And you're going to put in a lot of resources from the Foundation into this?
We are committing $55 million in the State of U.P. [over the next three to five years]. And we're going to work on a Memorandum of Understanding with the government. It was one of the things that came out of that meeting.
I asked Bill Gates about some questions that came up from the Lancet articles. You must have read that research reported in Lancet, which while praising the work of the Foundation said that the money could have been used better, that there were certain imbalances in its flow or in its distribution. There was criticism of what they called disproportionate allocations, to GAVI perhaps. Would you like to tell us what you think of this?
Yes. We are very interested in GAVI as an institution, the Global Alliance for Vaccine Immunisation. So we put our original investment in: it was $750 million over five years. And we felt so good about that investment that we came back and put another $750 million investment over ten years.
You know the great thing about GAVI is that it has this focus on two things. One is raising the immunisation rate around the world. And with that it means a decrease in the lead-time when we get a new vaccine in the U.K. or the U.S. or Japan, getting that out to the developing world. The other focus is that we work with pharma and biotech to come up with new vaccines specifically focussed on the developing world.
There's a new one out around rotavirus, which is a diarrhoeal disease, one of the biggest killers of children. There's another new vaccine coming out for pneumococcus, which is pneumonia disease; it kills thousands of children in India. Those are two new vaccines GAVI will help get out in the countries. That's the big mechanism we use, GAVI, so we really believe in it.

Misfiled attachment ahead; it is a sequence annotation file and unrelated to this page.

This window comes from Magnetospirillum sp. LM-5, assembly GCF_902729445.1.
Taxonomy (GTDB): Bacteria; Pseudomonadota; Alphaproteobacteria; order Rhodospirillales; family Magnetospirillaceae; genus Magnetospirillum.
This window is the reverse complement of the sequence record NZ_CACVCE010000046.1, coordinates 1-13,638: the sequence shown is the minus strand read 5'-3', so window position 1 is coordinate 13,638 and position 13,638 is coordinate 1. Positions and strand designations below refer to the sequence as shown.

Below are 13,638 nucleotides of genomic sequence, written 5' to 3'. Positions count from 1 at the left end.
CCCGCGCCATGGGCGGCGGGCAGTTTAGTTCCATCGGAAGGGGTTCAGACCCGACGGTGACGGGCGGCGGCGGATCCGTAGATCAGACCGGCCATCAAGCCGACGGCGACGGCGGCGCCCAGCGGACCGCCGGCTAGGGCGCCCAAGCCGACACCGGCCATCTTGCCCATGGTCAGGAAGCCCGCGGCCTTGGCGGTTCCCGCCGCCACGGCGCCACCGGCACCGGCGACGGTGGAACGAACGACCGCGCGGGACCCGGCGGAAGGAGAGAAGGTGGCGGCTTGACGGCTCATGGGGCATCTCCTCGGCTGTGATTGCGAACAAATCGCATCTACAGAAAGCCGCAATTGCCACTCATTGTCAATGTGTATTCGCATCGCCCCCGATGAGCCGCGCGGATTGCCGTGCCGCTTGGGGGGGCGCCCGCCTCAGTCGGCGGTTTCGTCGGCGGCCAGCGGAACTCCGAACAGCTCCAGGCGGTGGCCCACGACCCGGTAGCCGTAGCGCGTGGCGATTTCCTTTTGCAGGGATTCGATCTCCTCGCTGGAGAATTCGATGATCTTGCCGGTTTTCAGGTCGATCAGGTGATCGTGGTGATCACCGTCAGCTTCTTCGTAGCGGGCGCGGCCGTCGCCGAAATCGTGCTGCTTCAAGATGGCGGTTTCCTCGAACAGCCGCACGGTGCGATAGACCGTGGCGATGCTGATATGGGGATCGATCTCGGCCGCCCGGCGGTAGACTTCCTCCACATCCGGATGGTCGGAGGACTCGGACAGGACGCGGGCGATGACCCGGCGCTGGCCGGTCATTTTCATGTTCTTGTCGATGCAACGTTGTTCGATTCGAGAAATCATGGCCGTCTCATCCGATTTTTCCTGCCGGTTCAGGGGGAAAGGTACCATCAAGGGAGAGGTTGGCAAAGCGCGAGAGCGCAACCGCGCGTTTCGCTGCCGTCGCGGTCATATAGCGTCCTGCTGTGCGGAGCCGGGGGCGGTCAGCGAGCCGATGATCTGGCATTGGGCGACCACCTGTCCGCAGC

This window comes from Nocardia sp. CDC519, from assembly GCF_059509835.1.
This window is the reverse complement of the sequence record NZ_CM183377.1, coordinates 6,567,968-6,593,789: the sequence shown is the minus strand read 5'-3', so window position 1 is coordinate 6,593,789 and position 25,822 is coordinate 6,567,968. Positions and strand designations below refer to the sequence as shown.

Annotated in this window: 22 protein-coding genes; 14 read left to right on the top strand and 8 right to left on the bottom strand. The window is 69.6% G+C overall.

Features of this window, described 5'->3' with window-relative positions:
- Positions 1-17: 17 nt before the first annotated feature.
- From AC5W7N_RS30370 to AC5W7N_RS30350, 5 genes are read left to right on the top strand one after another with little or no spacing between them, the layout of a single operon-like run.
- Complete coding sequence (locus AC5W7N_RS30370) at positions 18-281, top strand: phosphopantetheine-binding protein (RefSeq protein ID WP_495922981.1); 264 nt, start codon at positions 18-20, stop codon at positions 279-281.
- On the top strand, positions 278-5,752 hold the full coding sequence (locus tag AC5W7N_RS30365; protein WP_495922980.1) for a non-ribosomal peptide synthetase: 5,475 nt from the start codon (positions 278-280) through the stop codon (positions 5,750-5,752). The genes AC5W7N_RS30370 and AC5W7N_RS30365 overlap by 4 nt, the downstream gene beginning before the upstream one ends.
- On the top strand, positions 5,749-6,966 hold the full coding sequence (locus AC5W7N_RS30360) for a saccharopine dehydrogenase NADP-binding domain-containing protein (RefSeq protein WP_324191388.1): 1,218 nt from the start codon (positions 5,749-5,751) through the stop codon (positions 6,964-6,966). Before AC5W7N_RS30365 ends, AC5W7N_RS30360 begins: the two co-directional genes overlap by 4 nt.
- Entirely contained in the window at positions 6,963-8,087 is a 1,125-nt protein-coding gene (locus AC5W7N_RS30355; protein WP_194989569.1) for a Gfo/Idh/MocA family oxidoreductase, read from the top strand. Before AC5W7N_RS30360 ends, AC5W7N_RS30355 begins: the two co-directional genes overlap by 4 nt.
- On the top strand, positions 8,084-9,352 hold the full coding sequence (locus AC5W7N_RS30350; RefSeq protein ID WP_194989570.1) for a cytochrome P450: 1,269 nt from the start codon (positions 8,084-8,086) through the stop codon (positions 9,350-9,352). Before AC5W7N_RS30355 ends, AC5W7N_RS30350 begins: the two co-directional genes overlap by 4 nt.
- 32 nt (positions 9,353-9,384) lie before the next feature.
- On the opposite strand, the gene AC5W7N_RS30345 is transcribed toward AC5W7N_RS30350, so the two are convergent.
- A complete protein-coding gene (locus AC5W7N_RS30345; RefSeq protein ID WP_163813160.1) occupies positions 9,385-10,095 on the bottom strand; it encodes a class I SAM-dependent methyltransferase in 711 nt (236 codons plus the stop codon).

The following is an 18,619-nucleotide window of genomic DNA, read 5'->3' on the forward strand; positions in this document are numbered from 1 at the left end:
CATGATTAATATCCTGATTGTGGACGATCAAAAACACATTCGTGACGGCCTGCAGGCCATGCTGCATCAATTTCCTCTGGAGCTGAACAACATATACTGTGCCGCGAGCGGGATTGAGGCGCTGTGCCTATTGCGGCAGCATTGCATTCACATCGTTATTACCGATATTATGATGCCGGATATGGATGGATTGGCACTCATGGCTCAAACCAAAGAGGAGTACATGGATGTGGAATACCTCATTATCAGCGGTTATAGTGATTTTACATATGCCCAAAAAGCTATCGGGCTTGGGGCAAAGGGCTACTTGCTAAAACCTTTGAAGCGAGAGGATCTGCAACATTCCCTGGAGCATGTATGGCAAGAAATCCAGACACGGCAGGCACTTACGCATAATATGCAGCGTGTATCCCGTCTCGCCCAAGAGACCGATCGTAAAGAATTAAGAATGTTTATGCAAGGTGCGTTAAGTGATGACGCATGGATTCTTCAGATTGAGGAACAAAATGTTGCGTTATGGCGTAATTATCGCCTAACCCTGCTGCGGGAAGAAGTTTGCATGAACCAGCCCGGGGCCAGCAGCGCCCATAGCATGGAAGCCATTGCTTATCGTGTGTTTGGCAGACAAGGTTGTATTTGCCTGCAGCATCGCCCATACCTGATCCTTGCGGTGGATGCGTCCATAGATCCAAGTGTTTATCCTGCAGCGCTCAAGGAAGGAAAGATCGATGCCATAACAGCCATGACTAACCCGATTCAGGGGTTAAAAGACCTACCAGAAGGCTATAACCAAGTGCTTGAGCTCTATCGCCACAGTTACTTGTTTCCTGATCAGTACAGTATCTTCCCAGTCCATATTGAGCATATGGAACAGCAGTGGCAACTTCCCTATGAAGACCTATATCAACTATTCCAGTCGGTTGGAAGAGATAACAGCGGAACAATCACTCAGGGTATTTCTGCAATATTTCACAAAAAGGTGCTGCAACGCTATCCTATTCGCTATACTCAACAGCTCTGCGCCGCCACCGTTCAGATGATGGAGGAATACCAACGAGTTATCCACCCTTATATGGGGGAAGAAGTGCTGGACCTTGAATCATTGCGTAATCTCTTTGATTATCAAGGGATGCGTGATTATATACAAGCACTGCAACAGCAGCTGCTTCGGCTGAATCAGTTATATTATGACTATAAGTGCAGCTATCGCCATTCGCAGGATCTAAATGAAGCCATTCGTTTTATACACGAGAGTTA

The last question really is on the future of your Foundation. It's astonishing, the scale of your gifting and your actual work. As though this were not enough, Warren Buffett has augmented it. Could you tell us what this means, what the terms mean?
Bill and I were thrilled when Warren made that gift to the Foundation. What it allowed us to do is: we already were deep into this Global Health work. We'd already started doing things in Global Development, which were things like agriculture. Once people are living a healthy life, helping them have some means of lifting themselves out of poverty. So the agricultural work and the financial services for the poor work and some of the work in clean, modern sanitation, we'd started to do some pilots and experiments. When Warren's money came along, it really allowed us to start to scale that up. Because we'd always wanted to take our health work and do development around that as well. It's not really enough to help somebody live a healthy life. You want to help them lift themselves out of poverty. Warren's money allowed us to accelerate this group we call Global Development. It's absolutely fantastic.
We, like Warren, completely want to take the resources that we have from Microsoft and his Berkshire Gift and spend that basically on the problems of our lifetime. None of the three of us thinks there's a crystal ball that says 500 years from now…
You are not looking to immortality?
We are not looking to immortality, none of the three of us! So Bill and I have made a commitment that 50 years after the last of the two of us has died — I'm pointing to myself because I'm younger but you never know — all our money would have been given away.
Having that premise, knowing that about Warren's gift, gets us to accelerate the work and makes us measure very, very carefully: ‘Is this another place we want to invest?' If you think there's some pressure in giving your own money away, believe me, giving out somebody else's money makes you really want to focus on ‘Are we getting the results?' And it's helped us think through the measurement and the evaluation as we go along.